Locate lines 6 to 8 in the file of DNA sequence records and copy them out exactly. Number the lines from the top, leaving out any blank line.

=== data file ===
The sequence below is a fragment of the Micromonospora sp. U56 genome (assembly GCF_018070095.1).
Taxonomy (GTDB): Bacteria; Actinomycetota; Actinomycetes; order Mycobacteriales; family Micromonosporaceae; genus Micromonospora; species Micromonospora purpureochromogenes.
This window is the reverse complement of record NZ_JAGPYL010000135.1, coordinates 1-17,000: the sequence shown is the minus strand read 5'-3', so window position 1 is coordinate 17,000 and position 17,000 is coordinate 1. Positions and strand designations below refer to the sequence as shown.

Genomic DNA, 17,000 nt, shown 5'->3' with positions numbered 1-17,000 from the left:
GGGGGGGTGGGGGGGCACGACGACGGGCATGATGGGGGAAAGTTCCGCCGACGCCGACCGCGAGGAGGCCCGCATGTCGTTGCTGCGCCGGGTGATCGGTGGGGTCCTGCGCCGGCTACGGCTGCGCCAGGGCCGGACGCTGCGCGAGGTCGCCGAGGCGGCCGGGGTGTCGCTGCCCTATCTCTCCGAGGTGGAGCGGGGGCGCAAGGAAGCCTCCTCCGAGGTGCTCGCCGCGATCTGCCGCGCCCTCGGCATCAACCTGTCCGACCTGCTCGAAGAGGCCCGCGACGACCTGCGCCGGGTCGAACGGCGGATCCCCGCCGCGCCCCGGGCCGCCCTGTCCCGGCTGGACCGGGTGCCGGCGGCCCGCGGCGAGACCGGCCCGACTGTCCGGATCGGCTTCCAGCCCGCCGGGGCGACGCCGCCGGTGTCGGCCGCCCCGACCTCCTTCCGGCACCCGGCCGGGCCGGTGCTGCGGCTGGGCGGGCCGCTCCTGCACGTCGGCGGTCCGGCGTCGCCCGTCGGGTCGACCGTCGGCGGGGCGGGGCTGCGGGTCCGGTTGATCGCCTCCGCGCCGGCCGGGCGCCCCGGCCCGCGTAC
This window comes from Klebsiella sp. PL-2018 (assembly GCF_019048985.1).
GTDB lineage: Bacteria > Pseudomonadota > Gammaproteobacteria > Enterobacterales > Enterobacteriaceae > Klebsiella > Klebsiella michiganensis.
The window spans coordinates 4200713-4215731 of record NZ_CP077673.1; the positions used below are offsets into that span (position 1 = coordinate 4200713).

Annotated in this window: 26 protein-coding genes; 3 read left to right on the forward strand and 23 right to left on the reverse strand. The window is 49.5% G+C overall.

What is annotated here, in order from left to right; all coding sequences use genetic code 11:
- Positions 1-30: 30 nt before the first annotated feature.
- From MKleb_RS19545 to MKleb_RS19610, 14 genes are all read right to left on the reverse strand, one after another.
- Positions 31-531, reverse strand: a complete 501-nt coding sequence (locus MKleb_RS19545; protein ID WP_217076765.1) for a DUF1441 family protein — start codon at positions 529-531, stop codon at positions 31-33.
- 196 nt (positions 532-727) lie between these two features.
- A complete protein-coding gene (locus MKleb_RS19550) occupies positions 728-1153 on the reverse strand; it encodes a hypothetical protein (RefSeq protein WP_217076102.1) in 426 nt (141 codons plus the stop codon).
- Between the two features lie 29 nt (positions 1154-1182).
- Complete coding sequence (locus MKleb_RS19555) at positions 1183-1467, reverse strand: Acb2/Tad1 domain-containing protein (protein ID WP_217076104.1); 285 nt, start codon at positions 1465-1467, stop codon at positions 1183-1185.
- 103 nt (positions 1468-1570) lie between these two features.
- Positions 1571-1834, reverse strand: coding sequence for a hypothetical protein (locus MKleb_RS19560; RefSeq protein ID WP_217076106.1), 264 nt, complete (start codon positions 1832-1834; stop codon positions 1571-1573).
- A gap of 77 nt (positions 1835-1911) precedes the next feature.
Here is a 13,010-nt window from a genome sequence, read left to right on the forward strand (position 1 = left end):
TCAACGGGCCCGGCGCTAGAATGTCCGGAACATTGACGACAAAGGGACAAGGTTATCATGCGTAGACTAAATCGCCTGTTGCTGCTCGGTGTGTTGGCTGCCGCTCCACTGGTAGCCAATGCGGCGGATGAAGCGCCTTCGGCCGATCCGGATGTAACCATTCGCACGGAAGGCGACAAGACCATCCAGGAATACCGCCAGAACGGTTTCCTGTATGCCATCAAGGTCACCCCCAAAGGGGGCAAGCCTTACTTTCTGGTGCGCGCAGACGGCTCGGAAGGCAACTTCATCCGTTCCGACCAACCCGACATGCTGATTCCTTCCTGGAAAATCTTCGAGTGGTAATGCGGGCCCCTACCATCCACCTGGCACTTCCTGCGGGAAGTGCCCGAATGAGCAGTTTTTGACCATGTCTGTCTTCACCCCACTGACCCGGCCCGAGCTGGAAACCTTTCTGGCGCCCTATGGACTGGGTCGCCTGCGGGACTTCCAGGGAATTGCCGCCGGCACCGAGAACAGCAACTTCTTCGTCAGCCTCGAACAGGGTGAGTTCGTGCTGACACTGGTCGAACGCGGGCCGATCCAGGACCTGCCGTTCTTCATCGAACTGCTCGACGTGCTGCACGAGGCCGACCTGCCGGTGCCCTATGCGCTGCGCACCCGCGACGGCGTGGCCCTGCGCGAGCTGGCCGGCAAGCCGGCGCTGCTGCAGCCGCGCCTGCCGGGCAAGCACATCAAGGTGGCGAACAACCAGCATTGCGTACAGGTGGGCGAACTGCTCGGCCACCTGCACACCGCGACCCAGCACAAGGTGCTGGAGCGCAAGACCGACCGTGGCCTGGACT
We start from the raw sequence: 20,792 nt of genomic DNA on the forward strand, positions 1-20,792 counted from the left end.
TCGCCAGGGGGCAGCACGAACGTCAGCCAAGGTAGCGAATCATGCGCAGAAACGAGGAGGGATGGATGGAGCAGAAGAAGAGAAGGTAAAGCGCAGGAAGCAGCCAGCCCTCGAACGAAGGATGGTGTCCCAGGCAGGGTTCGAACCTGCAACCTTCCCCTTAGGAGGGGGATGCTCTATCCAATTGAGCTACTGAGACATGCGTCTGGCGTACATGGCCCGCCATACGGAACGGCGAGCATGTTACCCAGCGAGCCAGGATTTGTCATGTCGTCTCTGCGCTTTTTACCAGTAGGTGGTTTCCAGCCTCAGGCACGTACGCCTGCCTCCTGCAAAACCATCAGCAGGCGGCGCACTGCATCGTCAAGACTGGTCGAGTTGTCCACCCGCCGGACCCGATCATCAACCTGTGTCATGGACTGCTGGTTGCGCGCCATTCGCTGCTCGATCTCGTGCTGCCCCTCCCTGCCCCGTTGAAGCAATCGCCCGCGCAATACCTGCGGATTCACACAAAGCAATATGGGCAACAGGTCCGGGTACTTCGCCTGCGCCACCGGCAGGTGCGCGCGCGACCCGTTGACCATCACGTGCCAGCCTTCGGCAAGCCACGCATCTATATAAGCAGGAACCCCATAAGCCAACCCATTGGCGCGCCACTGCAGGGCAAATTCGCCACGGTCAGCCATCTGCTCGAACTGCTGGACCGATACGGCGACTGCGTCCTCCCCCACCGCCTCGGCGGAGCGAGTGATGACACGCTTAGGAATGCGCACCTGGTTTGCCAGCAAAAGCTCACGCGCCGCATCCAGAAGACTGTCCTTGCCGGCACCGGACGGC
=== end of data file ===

This window comes from Klebsiella sp. PL-2018 (assembly GCF_019048985.1).
GTDB lineage: Bacteria > Pseudomonadota > Gammaproteobacteria > Enterobacterales > Enterobacteriaceae > Klebsiella > Klebsiella michiganensis.
The window spans coordinates 4200713-4215731 of record NZ_CP077673.1; the positions used below are offsets into that span (position 1 = coordinate 4200713).